I haven't checked out all the facts, but this is what I've been told. Many children never see the inside of a school. Their parents live out in the hinterlands and school is too far away and expensive. The parents must provide uniforms and supplies, and get the children to and from school daily. For very poor families, barely able to feed themselves, the children need to help on the farm, and there is no money or time for school. There are some organizations that provide help, but many of those use their money to lure people in to listen to their brand of Christianity, and provide help only if the families convert. For families that do convert, they are often kicked out of their native villages and isolated from the extended family. The rationale for this is that the people in the villages want to maintain their old valuable religion and language. They've seen far too much destroyed over the centuries by missionaries and dominant outside cultures.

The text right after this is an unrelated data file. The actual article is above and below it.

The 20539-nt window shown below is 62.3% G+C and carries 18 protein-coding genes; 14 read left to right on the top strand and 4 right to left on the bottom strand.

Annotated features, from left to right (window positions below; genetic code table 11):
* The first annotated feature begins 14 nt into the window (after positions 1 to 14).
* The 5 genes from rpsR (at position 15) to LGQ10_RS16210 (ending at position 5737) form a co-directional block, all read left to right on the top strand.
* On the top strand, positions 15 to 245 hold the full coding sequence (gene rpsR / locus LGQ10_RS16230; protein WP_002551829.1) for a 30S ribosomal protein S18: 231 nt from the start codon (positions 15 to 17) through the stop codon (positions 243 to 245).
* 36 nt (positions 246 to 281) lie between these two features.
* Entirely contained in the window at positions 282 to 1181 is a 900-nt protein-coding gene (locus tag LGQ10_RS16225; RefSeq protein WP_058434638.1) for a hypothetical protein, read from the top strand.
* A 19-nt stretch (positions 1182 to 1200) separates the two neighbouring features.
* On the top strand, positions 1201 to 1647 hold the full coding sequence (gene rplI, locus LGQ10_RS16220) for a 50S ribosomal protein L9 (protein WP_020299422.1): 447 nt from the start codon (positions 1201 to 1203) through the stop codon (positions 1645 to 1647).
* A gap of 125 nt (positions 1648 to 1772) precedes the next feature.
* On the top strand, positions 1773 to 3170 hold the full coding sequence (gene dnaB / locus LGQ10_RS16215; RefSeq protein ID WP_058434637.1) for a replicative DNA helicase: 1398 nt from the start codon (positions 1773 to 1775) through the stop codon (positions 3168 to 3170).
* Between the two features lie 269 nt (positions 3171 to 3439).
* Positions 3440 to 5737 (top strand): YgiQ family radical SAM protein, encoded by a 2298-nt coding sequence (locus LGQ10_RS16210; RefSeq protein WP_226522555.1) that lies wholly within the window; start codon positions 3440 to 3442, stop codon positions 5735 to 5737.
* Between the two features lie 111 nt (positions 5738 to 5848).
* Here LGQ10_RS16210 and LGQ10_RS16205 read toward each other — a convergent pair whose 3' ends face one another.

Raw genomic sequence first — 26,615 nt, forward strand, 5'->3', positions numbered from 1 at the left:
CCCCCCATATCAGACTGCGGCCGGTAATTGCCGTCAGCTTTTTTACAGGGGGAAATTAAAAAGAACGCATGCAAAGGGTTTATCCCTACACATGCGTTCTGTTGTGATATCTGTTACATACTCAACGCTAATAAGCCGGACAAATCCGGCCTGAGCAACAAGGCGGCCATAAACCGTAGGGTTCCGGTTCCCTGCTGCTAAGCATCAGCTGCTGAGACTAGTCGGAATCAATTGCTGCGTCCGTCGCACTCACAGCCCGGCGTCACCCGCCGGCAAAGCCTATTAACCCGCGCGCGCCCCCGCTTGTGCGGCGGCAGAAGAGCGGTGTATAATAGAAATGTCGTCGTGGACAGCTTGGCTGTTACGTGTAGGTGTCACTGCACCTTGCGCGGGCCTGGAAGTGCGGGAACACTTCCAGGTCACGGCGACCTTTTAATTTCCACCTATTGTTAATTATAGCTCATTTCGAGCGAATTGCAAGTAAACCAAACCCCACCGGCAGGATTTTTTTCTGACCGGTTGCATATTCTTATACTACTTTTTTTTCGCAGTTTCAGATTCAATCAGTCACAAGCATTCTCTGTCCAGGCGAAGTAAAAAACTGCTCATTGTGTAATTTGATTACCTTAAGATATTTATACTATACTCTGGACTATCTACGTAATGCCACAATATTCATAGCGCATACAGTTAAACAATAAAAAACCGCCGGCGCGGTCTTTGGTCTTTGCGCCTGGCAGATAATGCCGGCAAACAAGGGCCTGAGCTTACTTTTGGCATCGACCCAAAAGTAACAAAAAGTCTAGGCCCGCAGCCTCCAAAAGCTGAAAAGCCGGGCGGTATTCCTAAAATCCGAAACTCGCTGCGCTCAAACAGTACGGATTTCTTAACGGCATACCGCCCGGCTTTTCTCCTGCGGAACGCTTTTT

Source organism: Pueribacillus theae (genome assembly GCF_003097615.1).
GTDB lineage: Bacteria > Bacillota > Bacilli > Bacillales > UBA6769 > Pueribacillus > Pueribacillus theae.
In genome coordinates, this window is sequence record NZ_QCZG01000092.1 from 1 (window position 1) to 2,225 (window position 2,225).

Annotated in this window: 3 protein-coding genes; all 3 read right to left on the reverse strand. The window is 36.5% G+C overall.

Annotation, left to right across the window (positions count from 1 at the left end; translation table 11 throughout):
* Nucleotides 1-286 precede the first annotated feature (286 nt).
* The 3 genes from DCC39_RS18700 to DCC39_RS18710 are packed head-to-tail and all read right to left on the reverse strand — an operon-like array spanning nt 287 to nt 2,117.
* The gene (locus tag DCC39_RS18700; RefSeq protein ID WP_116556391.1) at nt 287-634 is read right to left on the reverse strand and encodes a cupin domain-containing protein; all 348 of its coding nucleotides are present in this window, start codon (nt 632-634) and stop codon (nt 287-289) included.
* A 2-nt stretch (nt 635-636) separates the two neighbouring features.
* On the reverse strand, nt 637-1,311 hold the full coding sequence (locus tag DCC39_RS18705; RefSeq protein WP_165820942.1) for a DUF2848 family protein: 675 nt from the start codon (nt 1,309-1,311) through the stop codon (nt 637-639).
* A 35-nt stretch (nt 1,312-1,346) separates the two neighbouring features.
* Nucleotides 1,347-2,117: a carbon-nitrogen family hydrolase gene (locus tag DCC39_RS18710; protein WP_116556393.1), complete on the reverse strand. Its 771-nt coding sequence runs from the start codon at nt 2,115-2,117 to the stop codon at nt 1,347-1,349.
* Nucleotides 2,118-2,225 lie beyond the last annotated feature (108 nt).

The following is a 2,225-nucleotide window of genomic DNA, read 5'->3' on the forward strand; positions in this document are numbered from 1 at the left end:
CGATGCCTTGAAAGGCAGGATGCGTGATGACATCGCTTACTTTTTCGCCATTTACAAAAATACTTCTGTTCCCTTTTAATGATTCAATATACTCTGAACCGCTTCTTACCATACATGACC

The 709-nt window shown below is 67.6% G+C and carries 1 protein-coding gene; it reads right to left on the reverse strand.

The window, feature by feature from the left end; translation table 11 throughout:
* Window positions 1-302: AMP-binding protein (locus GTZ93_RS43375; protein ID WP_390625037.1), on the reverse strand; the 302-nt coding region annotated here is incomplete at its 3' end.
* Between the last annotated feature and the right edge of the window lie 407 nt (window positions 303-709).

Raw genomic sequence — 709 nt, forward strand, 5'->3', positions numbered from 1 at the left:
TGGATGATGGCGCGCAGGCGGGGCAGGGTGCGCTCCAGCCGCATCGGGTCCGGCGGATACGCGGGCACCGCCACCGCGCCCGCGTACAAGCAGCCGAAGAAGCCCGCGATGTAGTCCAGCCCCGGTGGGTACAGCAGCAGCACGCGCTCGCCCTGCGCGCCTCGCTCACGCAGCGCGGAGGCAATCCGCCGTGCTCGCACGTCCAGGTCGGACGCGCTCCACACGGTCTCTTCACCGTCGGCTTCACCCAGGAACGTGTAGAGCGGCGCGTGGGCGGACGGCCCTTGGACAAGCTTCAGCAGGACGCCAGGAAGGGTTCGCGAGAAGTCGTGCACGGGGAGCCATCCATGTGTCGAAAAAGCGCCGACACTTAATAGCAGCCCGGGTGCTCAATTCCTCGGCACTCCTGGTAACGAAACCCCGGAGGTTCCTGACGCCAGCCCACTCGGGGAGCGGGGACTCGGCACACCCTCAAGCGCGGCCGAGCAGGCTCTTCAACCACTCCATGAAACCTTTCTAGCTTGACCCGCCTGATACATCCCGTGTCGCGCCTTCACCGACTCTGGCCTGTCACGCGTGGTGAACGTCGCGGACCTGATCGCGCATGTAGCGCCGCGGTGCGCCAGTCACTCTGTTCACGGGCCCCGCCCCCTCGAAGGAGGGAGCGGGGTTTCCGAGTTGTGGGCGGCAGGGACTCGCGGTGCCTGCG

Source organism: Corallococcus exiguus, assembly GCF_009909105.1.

Years ago, when my son was in grade school, he asked me about pessimists and optimists. I told him the glass story: half full, or half empty, optimist or pessimist. He made the insightful comment that I was neither, the water is always enough. It brought tears to my eyes, because truthfully, we Americans always have enough, even if it's very little. The poorest people still have the government's safety net, even street people can find enough food. I remember reading a book written by a formerly homeless man who was rather overweight. He commented that people throw away slices of pizza, still in the box, but they don't throw away perfectly good oranges or tomatoes, so high calorie unhealthy food was all he could get unless he had some money to buy fresh produce. In Mexico, if a person were looking through garbage for food, they would be competing with the dogs who had already been there. In Mexico, those living at the bottom of the sea of humanity have glasses that are not half full or half empty. The glasses have almost no water at all, and it's not enough.